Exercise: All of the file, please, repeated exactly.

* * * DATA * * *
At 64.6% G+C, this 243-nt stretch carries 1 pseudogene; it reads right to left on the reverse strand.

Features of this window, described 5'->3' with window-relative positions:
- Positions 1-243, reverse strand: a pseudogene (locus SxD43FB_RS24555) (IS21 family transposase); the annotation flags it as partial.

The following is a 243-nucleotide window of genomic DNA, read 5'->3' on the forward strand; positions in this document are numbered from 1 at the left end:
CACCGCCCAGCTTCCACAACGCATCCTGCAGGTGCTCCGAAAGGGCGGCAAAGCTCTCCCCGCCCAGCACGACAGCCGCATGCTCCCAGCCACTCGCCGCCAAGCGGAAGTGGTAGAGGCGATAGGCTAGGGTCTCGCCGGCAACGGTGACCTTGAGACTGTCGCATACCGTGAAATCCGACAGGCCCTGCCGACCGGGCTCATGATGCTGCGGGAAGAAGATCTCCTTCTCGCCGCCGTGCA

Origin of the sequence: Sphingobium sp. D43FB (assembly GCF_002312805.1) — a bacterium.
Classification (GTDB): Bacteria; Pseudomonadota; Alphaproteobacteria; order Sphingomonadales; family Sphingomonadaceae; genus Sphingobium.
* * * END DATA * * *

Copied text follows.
At 64.6% G+C, this 243-nt stretch carries 1 pseudogene; it reads right to left on the reverse strand.

Features of this window, described 5'->3' with window-relative positions:
- Positions 1-243, reverse strand: a pseudogene (locus SxD43FB_RS24555) (IS21 family transposase); the annotation flags it as partial.

The following is a 243-nucleotide window of genomic DNA, read 5'->3' on the forward strand; positions in this document are numbered from 1 at the left end:
CACCGCCCAGCTTCCACAACGCATCCTGCAGGTGCTCCGAAAGGGCGGCAAAGCTCTCCCCGCCCAGCACGACAGCCGCATGCTCCCAGCCACTCGCCGCCAAGCGGAAGTGGTAGAGGCGATAGGCTAGGGTCTCGCCGGCAACGGTGACCTTGAGACTGTCGCATACCGTGAAATCCGACAGGCCCTGCCGACCGGGCTCATGATGCTGCGGGAAGAAGATCTCCTTCTCGCCGCCGTGCA

Origin of the sequence: Sphingobium sp. D43FB (assembly GCF_002312805.1) — a bacterium.
Classification (GTDB): Bacteria; Pseudomonadota; Alphaproteobacteria; order Sphingomonadales; family Sphingomonadaceae; genus Sphingobium.